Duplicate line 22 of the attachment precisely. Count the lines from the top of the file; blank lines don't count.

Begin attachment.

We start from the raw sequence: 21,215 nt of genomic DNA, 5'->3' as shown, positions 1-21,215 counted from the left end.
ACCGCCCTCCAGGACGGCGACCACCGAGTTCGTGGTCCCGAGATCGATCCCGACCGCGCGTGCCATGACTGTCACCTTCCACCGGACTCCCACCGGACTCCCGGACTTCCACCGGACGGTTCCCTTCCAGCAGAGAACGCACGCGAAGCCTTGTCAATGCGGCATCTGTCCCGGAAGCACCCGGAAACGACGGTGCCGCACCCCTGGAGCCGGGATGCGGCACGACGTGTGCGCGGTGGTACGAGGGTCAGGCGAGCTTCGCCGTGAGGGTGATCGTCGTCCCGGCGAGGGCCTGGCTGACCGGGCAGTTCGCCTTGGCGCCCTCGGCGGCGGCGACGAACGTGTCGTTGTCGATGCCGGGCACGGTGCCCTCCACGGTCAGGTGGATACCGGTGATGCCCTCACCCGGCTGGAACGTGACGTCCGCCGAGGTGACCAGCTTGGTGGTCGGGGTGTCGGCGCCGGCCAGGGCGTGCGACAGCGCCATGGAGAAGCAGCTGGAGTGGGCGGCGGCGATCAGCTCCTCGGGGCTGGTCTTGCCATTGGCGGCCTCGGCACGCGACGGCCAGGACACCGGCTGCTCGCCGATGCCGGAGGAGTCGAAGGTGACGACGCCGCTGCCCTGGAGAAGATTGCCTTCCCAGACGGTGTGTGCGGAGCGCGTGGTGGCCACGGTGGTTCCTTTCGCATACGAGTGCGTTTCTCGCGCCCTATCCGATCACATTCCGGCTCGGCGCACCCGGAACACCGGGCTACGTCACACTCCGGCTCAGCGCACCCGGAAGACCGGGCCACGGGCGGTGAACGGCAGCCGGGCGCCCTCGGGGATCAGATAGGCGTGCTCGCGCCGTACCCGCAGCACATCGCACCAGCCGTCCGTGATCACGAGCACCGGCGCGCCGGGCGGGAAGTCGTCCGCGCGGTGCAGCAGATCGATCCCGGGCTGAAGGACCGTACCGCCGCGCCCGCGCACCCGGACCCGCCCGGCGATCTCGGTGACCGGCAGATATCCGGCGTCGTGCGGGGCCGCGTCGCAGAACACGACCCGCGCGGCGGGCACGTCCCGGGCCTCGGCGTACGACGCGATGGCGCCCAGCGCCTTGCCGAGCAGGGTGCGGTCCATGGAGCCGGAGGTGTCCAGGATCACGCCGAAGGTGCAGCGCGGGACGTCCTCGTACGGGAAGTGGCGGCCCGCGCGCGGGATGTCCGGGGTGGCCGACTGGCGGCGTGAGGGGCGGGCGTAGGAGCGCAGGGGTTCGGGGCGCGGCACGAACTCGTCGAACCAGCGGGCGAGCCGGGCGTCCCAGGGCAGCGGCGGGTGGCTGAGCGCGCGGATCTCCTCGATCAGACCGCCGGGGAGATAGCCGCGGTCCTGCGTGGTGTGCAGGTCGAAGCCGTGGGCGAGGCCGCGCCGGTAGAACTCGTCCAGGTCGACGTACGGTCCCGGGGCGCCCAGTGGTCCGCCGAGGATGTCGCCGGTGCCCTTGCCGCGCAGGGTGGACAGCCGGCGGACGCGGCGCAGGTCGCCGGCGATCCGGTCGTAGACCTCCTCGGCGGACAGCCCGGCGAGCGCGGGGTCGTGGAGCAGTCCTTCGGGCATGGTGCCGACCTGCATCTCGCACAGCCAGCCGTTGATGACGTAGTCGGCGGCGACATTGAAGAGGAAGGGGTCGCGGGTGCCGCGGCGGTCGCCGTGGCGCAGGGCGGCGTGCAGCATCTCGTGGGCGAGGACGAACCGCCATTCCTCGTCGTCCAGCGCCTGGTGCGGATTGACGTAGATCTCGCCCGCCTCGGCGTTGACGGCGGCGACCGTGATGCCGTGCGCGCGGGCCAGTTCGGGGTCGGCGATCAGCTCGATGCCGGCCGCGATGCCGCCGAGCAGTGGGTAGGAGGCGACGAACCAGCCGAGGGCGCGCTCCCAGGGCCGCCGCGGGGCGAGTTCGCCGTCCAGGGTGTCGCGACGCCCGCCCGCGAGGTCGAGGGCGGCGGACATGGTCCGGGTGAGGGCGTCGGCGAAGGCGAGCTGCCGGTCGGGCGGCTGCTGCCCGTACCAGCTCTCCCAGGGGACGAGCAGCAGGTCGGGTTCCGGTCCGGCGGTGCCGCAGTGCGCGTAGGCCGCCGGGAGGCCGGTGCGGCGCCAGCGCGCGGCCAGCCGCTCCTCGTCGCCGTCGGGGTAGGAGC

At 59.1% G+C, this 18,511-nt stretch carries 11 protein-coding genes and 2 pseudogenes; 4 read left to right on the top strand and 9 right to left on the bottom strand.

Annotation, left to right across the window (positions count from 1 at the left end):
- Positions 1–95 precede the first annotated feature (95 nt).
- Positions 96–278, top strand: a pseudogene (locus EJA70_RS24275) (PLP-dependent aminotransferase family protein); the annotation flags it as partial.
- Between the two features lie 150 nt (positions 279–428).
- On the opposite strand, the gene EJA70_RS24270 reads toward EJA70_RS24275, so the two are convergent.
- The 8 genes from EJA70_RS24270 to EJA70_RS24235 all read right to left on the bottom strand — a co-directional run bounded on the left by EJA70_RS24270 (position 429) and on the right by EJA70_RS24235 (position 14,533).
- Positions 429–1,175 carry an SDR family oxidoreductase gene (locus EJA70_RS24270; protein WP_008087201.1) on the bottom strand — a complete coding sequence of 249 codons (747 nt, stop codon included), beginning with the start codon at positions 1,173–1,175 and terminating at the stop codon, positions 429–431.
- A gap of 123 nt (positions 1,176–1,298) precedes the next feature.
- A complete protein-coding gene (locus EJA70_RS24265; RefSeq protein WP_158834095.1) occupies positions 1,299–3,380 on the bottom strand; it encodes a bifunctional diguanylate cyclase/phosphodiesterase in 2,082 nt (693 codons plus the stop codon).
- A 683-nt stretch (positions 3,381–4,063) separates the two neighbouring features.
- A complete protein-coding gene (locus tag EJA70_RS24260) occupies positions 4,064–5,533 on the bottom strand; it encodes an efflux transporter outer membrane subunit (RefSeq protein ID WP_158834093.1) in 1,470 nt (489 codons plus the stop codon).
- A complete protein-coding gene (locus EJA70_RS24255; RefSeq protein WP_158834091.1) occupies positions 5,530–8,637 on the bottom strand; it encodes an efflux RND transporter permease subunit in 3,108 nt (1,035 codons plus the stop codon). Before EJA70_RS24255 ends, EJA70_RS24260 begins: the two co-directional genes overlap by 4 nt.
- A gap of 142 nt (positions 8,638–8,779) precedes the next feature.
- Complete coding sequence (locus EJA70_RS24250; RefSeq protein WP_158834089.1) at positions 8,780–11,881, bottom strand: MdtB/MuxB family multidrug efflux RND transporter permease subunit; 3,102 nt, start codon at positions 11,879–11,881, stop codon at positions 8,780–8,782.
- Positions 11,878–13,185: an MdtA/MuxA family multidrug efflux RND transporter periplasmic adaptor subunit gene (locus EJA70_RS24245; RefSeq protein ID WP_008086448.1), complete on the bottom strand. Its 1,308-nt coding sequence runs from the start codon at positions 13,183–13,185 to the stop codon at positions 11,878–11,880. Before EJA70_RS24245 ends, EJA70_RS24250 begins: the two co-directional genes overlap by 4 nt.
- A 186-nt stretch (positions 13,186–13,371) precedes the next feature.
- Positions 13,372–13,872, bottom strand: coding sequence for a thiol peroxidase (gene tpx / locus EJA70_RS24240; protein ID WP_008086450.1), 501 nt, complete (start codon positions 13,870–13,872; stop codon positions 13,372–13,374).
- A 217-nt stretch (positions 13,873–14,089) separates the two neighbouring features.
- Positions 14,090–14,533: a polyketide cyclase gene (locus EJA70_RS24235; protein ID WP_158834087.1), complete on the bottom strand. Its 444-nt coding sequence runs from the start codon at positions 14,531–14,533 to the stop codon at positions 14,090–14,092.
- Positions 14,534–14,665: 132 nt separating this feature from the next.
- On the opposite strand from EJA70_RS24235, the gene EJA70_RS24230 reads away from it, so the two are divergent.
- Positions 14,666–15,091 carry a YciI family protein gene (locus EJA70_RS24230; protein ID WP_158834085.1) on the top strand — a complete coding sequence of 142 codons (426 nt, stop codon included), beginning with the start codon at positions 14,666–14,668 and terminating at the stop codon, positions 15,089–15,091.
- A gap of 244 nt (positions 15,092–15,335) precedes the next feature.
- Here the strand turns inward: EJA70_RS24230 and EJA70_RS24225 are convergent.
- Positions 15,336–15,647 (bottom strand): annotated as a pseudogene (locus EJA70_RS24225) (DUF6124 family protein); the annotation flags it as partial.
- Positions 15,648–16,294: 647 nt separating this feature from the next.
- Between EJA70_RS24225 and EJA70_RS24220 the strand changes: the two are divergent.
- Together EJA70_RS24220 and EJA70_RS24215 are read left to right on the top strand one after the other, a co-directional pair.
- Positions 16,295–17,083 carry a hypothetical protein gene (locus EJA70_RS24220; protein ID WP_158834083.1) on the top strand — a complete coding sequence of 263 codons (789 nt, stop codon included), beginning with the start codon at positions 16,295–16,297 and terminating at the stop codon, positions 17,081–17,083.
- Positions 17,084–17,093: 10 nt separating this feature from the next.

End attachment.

- Positions 14,090–14,533: a polyketide cyclase gene (locus EJA70_RS24235; protein ID WP_158834087.1), complete on the bottom strand. Its 444-nt coding sequence runs from the start codon at positions 14,531–14,533 to the stop codon at positions 14,090–14,092.